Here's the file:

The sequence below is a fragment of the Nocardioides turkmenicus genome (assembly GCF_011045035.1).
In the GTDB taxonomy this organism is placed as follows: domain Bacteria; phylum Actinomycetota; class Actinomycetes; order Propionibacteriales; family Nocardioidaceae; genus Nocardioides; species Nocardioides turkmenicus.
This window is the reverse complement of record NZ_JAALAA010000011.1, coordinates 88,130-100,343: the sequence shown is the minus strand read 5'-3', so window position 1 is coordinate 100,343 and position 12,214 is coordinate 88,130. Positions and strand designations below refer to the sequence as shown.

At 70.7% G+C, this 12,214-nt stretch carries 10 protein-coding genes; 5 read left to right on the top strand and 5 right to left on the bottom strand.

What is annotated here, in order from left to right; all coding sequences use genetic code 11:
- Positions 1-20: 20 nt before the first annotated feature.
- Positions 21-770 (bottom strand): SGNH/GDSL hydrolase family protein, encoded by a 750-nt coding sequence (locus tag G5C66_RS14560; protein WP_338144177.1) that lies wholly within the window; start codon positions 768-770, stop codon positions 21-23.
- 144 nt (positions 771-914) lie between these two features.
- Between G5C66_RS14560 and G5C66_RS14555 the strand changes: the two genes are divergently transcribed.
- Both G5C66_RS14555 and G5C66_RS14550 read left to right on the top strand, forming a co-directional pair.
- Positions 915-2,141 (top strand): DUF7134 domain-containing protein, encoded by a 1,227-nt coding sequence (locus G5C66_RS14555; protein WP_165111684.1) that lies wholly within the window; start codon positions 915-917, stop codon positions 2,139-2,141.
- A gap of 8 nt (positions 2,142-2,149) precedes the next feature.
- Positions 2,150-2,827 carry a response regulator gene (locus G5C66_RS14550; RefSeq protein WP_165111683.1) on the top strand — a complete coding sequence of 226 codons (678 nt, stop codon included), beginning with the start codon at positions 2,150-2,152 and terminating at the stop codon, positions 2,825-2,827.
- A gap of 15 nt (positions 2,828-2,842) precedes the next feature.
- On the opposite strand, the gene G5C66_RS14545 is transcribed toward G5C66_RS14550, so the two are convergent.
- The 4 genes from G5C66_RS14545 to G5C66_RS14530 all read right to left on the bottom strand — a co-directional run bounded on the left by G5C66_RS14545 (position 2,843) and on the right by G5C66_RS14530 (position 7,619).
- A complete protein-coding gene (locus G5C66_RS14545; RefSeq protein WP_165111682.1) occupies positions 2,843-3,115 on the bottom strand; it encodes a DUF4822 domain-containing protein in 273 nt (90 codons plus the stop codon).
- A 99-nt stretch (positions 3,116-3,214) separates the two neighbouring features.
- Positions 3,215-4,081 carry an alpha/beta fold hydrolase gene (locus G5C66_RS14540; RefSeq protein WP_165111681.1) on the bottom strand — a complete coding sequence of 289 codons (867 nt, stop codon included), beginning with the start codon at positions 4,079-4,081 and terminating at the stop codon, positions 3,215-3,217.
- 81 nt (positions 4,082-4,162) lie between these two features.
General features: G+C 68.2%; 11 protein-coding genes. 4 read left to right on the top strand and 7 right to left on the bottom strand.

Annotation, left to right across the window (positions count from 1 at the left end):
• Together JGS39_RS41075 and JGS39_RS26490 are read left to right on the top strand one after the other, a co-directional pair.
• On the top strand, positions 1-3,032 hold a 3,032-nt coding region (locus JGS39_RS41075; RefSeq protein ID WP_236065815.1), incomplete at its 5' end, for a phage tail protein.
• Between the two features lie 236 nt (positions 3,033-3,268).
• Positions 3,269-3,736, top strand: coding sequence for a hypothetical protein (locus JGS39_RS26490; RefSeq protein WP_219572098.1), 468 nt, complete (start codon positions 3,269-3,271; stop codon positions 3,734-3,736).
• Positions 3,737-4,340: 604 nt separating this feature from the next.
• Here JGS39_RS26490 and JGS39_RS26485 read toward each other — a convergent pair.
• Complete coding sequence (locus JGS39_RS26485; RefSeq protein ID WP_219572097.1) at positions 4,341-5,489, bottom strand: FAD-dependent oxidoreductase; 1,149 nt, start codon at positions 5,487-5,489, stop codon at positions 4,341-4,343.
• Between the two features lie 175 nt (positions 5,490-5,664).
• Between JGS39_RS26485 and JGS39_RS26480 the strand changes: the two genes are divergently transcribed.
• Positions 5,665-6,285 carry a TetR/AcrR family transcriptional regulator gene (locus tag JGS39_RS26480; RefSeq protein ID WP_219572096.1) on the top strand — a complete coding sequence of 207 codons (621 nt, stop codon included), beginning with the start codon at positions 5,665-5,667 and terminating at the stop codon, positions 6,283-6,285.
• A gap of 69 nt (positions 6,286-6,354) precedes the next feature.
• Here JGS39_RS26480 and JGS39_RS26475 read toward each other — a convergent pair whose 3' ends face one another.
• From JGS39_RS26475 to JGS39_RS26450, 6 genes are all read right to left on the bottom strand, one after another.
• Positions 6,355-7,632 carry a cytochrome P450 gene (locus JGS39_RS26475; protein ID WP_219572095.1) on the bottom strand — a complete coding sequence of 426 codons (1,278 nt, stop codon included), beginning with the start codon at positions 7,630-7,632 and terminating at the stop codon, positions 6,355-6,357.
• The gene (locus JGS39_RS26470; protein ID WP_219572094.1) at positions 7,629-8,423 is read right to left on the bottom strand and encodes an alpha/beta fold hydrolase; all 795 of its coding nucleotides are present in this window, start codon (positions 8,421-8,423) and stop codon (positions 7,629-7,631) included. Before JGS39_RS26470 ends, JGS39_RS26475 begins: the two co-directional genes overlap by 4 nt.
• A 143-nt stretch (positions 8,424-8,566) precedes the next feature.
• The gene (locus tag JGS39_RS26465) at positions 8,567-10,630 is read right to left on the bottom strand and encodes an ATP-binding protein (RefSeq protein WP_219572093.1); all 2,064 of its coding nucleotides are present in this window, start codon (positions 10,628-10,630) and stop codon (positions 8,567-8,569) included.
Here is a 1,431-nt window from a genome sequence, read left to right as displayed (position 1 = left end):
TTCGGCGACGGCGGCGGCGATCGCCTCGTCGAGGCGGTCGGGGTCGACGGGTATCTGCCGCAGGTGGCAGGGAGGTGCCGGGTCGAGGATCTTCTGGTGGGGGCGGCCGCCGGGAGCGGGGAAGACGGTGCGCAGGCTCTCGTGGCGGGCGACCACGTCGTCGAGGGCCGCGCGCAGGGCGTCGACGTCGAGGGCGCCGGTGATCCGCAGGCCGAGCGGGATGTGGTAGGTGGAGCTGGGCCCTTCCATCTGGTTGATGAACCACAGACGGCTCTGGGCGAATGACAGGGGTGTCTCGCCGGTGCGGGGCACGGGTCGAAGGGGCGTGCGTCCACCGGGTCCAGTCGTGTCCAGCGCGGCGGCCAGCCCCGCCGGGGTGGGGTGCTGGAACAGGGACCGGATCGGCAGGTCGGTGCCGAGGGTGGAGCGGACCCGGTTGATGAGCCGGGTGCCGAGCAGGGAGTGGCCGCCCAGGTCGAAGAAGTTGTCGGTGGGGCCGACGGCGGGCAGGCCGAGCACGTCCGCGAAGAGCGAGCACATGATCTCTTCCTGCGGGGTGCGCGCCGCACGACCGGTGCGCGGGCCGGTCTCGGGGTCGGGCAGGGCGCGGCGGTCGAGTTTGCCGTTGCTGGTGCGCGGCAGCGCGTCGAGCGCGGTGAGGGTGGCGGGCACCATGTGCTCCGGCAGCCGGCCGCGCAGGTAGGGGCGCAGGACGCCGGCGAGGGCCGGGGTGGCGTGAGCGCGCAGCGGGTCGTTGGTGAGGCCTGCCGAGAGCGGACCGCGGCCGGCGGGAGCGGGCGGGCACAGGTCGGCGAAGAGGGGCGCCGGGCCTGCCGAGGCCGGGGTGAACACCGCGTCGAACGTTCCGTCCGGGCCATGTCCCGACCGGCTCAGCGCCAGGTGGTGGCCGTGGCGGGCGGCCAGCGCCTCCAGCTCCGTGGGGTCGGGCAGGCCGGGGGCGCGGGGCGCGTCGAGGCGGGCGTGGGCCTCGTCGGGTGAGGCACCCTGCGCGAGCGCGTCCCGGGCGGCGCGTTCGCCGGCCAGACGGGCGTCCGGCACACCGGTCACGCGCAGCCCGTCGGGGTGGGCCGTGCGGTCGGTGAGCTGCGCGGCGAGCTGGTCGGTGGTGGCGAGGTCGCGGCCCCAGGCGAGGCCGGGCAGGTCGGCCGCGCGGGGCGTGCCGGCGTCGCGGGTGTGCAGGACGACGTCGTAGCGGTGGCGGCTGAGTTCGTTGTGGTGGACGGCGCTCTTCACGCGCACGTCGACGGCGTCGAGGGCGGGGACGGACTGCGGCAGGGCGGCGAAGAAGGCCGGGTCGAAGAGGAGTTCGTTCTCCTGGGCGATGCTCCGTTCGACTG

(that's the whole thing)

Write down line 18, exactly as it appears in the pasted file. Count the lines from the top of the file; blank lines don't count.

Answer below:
- A 99-nt stretch (positions 3,116-3,214) separates the two neighbouring features.